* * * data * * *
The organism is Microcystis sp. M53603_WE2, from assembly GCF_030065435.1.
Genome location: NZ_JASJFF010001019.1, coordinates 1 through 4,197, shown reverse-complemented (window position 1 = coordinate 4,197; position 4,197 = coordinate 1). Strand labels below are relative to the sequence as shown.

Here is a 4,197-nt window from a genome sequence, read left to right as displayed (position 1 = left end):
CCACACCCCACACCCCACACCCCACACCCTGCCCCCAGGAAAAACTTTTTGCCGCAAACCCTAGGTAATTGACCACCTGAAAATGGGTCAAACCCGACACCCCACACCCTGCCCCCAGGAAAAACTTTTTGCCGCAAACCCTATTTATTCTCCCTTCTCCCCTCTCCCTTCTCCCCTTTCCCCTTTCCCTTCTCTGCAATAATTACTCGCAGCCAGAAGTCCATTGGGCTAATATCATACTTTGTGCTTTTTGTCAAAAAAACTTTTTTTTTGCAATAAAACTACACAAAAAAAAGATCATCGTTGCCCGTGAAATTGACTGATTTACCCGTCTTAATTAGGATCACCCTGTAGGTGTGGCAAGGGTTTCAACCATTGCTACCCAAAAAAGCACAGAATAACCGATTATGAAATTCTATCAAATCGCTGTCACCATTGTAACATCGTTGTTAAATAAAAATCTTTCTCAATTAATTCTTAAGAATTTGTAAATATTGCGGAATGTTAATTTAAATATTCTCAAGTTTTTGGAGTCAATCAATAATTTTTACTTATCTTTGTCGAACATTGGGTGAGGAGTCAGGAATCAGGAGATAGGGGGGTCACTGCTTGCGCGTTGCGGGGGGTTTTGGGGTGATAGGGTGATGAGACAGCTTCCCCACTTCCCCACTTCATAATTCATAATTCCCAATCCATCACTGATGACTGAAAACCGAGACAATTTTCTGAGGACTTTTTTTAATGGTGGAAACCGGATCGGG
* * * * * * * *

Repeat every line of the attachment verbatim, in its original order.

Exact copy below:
The organism is Microcystis sp. M53603_WE2, from assembly GCF_030065435.1.
Genome location: NZ_JASJFF010001019.1, coordinates 1 through 4,197, shown reverse-complemented (window position 1 = coordinate 4,197; position 4,197 = coordinate 1). Strand labels below are relative to the sequence as shown.

Here is a 4,197-nt window from a genome sequence, read left to right as displayed (position 1 = left end):
CCACACCCCACACCCCACACCCCACACCCTGCCCCCAGGAAAAACTTTTTGCCGCAAACCCTAGGTAATTGACCACCTGAAAATGGGTCAAACCCGACACCCCACACCCTGCCCCCAGGAAAAACTTTTTGCCGCAAACCCTATTTATTCTCCCTTCTCCCCTCTCCCTTCTCCCCTTTCCCCTTTCCCTTCTCTGCAATAATTACTCGCAGCCAGAAGTCCATTGGGCTAATATCATACTTTGTGCTTTTTGTCAAAAAAACTTTTTTTTTGCAATAAAACTACACAAAAAAAAGATCATCGTTGCCCGTGAAATTGACTGATTTACCCGTCTTAATTAGGATCACCCTGTAGGTGTGGCAAGGGTTTCAACCATTGCTACCCAAAAAAGCACAGAATAACCGATTATGAAATTCTATCAAATCGCTGTCACCATTGTAACATCGTTGTTAAATAAAAATCTTTCTCAATTAATTCTTAAGAATTTGTAAATATTGCGGAATGTTAATTTAAATATTCTCAAGTTTTTGGAGTCAATCAATAATTTTTACTTATCTTTGTCGAACATTGGGTGAGGAGTCAGGAATCAGGAGATAGGGGGGTCACTGCTTGCGCGTTGCGGGGGGTTTTGGGGTGATAGGGTGATGAGACAGCTTCCCCACTTCCCCACTTCATAATTCATAATTCCCAATCCATCACTGATGACTGAAAACCGAGACAATTTTCTGAGGACTTTTTTTAATGGTGGAAACCGGATCGGG